The script is backed up by a great production. Amy and Sarah did a great job of bringing their characters to life, and I was hooked within seconds. One thing they did particularly well was switching demeanours – one scene they’re bickering partners, another they’re complete strangers. Subtle behaviours like the way they sit, stand, or look at each other, all add up. Trying to act in the wrong order seems like quite a challenge, but I think they did a good job.

There are other ways the show marks the different scenes. Small changes of costume, lighting, props. Several times, I had a sense of the new scene before a word was said. (Is this a sad scene? A happy one? Are they strangers or lovers?)

An empty theatre set. There are plain walls in pink and purple, with a small side table on stage right and a comfy chair on stage left. Otherwise, the set is empty.
The set is simple and subtle, but helps to convey the different scenes – small rearrangements of furniture, the addition of props, or changes in lighting, all work together to create different vibes.

If I have a criticism, it’s that some of the transitions felt slow and unpolished. The scenes themselves are carefully directed and coordinated, but it dropped in the moments in-between. The lighting and sound gave the transitions a distinct look and feel, and it’s a shame that wasn’t matched by the on-stage movements.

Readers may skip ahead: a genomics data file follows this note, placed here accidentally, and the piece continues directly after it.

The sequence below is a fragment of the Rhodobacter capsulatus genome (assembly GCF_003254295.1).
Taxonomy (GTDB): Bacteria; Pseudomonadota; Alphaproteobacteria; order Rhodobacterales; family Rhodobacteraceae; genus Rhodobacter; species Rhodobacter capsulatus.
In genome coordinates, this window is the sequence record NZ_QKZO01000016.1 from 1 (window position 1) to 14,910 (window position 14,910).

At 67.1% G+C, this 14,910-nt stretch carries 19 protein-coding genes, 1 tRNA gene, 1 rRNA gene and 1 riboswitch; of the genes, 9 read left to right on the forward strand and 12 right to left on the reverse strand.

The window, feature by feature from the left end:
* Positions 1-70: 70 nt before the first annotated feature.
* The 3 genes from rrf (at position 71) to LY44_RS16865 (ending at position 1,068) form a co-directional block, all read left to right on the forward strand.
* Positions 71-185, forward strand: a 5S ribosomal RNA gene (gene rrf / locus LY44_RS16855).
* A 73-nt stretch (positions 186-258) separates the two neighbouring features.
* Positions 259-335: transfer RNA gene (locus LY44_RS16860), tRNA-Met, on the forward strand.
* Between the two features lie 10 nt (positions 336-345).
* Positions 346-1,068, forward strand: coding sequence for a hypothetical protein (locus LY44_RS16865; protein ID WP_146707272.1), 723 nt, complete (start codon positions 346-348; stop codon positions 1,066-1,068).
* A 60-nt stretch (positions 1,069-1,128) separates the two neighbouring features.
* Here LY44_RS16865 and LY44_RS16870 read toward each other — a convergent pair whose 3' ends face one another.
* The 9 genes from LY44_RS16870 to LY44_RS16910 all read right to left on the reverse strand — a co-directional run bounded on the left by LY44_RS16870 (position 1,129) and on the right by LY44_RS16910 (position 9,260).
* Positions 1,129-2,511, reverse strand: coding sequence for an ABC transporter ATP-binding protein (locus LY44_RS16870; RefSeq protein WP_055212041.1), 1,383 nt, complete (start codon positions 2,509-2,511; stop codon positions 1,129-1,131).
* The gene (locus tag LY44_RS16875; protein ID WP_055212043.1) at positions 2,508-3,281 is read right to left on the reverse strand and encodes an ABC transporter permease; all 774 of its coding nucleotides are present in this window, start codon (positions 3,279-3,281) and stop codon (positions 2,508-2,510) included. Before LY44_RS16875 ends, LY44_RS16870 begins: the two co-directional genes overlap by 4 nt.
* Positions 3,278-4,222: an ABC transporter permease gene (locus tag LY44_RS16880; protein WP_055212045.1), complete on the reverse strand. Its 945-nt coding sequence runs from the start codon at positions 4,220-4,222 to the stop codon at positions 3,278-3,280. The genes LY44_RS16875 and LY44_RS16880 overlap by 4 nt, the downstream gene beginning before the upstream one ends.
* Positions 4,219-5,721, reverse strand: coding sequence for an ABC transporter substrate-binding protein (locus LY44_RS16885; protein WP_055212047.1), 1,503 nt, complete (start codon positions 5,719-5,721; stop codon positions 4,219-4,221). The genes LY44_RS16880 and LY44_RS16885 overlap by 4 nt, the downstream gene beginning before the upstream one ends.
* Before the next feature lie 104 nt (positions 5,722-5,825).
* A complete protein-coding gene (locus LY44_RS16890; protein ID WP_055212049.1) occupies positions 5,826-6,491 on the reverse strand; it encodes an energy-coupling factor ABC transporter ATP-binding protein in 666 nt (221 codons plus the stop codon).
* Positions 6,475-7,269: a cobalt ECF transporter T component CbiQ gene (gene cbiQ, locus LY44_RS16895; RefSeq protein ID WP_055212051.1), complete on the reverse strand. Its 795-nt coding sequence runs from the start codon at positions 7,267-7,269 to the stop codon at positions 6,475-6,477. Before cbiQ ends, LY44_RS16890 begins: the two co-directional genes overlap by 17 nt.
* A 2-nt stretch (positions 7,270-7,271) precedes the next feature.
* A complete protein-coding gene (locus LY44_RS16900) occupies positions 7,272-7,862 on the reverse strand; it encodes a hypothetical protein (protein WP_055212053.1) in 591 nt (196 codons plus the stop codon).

But overall I really enjoyed it, and I’m glad I could see it as many times as I did. I’ve seen several plays that benefit from multiple viewings – once to experience it fresh, once to see how it builds to the ending. Spy for Spy definitely benefits from multiple viewings, and it can feel entirely different when the order changes. One show I went to felt quite light-hearted and happy; another ended on a dark scene that changed the whole tone of the play.

This isn’t a fluffy romance with perfect people. Sarah and Molly are messy characters with insecurities and flaws, and that feels like a key through line of the play.

Some aspects of their personality are constant, regardless of the order of events or the challenges they face. Maybe that’s what the play means – love is about finding somebody who sees those imperfections, who can see past your facade, and will make the time for you anyway. They both talk about wanting to change for one another, but maybe love is about finding somebody who doesn’t need you to change.

I went to the show based on a single line of description – “a romantic comedy told in the wrong order” – and it delivered on that promise. It’s a clever piece of writing that demands you pay attention, and if you do, that attention is richly rewarded.

On a more personal note, I got to meet several of the people involved with the production over my various trips, and they were all incredibly nice. Lucy, Kieron, Amy, Olive, Nell, Tim, and others – everyone was so willing to chat after the show. The play fell in the middle of several stressful weeks at work, and it was nice to have something to offset that.

A selfie! I have light skin, dark brown hair, and rectangular glasses. I'm smiling at the camera, holding a heart-shaped balloon, and standing in front of one of the posters for the play.

I’m so glad I got a chance to see this play. I don’t know if or when it will run again, but if it does, I’d really recommend it.